In-Depth

Fortune smiles on eBay’s Meg Whitman

Hewlett-Packard CEO Carly Fiorina used to win top honors in Fortune magazine’s 50 Most Powerful Women in Business list with the regularity with which a young Ali once KO’d opponents. But for the first time since the list debuted in 1998, there’s a new champion-- Meg Whitman, president and CEO of eBay. In October, Fortune officially labeled her "the most powerful woman in American business."

In seven years, the magazine credits Whitman with taking eBay from a $5.7 million dot-com boomer baby to $3.2 billion e-commerce behemoth. It notes that if eBay actually "employed the 430,000 people who earn all or most of their income selling on its site, it would be the second-largest employer on the Fortune 500, after Wal-Mart."

With some irony, in the past year Whitman was pointing out in speeches that eBay has become something of a bargain basement for Fiorina’s company.

Noting that eBay is a "successful distribution channel" for Sharp, Sony, Dell, Palm, Motorola and HP, Whitman said some companies use their brand name on the site and others hide it since they usually sell products at the end of their retail life cycle.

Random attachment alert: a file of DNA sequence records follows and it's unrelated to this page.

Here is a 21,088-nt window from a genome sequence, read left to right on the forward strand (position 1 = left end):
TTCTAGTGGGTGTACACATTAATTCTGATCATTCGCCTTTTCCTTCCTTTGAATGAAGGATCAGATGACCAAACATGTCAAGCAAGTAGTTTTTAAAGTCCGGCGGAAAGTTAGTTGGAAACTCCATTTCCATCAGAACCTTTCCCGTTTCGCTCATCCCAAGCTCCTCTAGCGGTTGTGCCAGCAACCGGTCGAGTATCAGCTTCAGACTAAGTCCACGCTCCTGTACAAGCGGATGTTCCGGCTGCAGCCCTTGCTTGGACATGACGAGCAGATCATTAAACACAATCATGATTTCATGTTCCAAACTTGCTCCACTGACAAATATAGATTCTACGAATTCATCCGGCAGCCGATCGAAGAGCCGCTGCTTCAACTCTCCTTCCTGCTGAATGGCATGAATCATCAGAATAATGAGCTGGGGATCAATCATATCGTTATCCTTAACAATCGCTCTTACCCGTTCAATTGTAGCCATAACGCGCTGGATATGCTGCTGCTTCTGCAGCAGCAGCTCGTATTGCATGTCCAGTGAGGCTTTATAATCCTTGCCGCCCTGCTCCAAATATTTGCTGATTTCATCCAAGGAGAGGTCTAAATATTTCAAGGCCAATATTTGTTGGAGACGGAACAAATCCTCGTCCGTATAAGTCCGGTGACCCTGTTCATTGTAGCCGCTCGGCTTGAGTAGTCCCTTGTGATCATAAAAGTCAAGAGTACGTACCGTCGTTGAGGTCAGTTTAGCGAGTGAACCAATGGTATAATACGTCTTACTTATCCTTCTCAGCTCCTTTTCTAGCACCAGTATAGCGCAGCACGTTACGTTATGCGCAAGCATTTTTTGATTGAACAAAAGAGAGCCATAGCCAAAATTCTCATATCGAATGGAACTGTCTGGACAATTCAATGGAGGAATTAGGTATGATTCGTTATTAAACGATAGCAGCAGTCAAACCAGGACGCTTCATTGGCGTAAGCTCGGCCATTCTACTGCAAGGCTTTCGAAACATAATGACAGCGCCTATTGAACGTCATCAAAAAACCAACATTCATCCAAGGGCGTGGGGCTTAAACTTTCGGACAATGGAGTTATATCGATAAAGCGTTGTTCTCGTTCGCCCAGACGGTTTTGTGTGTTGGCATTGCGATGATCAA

"And then some businesses, like HP, choose a middle path," she said in a speech to IT consultants. "HP wanted to communicate value, so they use the HP brand, but they call it the HP Factory Outlet since the prices are so good."

Gloating over her triumph, especially when it’s over a leading corporate member of the eBay family, is not Whitman’s style. When the Fortune title came her way, she demurred.

"Ask anyone about me,” she told Fortune, “and they would never think of power." However, now that Fortune smiles on Meg, that may change.

About the Author

Rich Seeley is Web Editor for Campus Technology.

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